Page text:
Personally, I normalize to 0dB.  Nothing bad happens until you try to go over  0dB.*  However, AAC is lossy, the wave shape will change, some of your peaks will increase and other peaks will decrease.  AAC itself can go over 0dB, so AAC encoding won't cause clipping, but if you play the AAC decoded to full-volume into your DAC, your DAC will clip at 0dB.  I've never heard of a case where that slight-clipping was audible, but some people like to normalize to -1 or -2dB before encoding to AAC or MP3. 

And if you're paranoid, you might want to load the AAC file into Audacity to check the peaks after encoding.    Or, you could do a 3-step process...    Encode to AAC and check the peaks.  Then go back to the lossless original, adjust the levels and AAC encode again to hit your target level.     

Quote
Oh and I'm asking to normalize the whole image beause I don't want some calm tracks to sound loud.
If you have separate files, I don't know of a way to normalize as a group...  You'll probably have to check the files one at a time** to find the highest peak and then adjust all of the files by the same amount (normalize "manually").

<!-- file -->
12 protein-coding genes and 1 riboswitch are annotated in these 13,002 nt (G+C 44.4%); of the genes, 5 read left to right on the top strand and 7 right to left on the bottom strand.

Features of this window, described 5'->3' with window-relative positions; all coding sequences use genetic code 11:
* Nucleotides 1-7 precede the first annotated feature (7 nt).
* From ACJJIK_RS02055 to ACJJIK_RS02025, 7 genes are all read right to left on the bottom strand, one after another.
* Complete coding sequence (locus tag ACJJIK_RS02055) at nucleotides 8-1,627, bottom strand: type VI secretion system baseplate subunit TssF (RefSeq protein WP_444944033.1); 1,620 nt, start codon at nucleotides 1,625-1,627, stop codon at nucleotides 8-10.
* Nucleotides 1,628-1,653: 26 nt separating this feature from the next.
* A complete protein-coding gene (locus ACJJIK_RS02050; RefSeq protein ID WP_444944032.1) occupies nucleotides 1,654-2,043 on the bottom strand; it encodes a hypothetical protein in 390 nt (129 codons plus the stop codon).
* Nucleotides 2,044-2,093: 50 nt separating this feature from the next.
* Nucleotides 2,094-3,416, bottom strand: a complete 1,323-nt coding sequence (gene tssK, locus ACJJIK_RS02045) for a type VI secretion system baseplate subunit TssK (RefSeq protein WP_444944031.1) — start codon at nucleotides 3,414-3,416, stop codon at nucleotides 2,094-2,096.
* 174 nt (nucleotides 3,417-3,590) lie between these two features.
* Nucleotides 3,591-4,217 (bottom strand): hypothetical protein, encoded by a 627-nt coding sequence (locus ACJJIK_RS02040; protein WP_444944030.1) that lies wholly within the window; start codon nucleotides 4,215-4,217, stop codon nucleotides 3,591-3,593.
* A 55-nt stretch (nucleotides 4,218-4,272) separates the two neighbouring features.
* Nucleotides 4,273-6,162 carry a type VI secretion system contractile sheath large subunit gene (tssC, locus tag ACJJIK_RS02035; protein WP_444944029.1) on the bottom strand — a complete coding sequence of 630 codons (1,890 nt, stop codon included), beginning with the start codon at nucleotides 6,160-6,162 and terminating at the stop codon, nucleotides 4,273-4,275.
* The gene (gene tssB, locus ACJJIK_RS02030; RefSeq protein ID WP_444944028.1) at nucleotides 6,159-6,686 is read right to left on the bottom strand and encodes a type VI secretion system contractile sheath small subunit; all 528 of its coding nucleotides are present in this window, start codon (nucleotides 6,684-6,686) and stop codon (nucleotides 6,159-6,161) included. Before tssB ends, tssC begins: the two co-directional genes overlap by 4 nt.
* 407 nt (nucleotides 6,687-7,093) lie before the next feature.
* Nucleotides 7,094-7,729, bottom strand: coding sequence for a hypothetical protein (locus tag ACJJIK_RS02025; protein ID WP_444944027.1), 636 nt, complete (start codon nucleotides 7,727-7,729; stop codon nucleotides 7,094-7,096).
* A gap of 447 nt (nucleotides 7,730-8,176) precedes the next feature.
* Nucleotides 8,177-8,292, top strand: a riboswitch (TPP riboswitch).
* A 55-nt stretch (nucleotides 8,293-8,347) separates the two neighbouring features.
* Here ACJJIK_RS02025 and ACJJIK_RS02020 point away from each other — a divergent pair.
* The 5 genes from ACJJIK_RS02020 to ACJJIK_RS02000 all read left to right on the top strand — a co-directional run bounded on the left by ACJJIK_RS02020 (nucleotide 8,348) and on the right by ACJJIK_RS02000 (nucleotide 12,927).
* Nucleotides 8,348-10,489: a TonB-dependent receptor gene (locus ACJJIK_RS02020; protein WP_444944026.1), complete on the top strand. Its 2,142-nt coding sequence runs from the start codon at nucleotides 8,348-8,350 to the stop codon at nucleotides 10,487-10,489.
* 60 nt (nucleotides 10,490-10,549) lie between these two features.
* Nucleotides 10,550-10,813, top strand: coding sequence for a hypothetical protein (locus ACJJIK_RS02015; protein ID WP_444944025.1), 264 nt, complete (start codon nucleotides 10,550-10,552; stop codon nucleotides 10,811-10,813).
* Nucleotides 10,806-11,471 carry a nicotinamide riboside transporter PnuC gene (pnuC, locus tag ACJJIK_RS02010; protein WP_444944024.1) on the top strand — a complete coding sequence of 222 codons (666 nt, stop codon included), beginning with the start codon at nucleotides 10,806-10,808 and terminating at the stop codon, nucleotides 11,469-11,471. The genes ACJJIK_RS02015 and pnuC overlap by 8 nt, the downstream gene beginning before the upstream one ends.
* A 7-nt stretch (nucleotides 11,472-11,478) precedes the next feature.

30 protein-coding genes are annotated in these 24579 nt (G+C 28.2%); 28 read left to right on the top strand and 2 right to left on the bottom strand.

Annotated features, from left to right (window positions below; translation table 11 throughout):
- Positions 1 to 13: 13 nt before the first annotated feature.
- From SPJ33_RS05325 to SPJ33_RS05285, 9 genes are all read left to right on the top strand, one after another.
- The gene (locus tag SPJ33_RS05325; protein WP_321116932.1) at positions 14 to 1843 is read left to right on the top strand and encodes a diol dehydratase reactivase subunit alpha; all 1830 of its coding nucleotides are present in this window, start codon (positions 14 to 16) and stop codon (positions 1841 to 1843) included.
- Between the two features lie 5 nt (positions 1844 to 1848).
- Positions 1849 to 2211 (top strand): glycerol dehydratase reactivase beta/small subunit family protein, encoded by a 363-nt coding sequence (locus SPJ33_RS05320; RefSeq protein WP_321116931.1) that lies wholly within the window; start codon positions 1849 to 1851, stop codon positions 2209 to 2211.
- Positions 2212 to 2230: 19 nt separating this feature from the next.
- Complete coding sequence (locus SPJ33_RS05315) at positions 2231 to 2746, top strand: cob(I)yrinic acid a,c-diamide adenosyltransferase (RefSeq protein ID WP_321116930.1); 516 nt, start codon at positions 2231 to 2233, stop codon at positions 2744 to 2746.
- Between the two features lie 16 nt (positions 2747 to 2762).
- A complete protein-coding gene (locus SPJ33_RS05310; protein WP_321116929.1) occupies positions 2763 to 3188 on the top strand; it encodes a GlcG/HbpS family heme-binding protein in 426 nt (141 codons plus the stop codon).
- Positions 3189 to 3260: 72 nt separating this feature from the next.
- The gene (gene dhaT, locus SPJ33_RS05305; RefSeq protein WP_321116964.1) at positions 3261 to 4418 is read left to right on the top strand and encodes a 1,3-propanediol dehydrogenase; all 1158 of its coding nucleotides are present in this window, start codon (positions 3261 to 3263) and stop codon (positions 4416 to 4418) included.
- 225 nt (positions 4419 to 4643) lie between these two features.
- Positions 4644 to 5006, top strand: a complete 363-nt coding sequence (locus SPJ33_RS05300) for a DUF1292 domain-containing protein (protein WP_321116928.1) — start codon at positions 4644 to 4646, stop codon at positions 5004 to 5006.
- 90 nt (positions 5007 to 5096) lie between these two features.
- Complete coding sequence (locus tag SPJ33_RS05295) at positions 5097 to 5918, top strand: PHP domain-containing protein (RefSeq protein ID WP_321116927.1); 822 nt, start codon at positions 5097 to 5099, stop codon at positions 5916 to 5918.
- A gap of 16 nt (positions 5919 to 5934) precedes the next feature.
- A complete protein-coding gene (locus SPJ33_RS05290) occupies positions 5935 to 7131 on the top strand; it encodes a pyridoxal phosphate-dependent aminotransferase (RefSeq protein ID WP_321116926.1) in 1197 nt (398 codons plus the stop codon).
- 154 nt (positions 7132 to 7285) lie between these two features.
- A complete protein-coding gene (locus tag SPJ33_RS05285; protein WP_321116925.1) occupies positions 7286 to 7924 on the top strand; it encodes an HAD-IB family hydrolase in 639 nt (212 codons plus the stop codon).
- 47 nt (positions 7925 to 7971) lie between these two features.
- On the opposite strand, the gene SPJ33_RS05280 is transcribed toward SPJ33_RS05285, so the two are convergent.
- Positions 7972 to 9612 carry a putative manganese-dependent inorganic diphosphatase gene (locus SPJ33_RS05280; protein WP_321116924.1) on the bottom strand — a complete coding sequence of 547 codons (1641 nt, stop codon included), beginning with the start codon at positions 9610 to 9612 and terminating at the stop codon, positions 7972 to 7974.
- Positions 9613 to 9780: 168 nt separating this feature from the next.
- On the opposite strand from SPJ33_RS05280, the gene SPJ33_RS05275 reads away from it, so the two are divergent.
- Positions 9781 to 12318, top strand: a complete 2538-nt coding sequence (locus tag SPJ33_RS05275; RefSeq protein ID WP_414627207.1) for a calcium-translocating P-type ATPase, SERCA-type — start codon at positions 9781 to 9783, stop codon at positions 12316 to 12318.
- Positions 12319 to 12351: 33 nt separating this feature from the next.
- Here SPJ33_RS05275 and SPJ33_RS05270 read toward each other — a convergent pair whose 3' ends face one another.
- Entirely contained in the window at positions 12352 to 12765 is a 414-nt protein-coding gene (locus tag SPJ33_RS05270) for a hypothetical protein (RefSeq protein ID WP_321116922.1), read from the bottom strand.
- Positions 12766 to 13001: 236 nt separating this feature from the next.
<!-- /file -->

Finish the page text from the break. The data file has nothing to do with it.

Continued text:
*Some people worry about inter-sample overs, but there is no inter-sample information in the digital data and there's nothing that prevents the analog-side of your DAC from going over 0dB, and I don't know of any case where there was audible clipping of inter-sample overs.

** I check the peak level in Audacity by running the Amplify effect and noting the default amplification.  Then if I'm just checking, I'll cancel the effect.  Or, SoX has a "stats" command that can check the peak levels.
  • Last Edit: 29 December, 2016, 02:13:55 PM by DVDdoug

Re: Enconding AAC help
Reply #2
http://www.foobar2000.org/components/view/foo_r128norm
You could try and use this plugin for foobar2000. Just add and activate it under "Processing". Many plugins have further configuration options. If you removed "--rate 44100" it would automatically resample to 48 kHz if necessary. But you probably need 44100.

If you use SoX for everything, look out, that you atleast use FDK AAC, because FAAC really sucks at the moment.

Is there a good reason for normalization in this case?
  • Last Edit: 29 December, 2016, 03:24:04 PM by rudolf.gelpke

Re: Enconding AAC help
Reply #3
http://www.foobar2000.org/components/view/foo_r128norm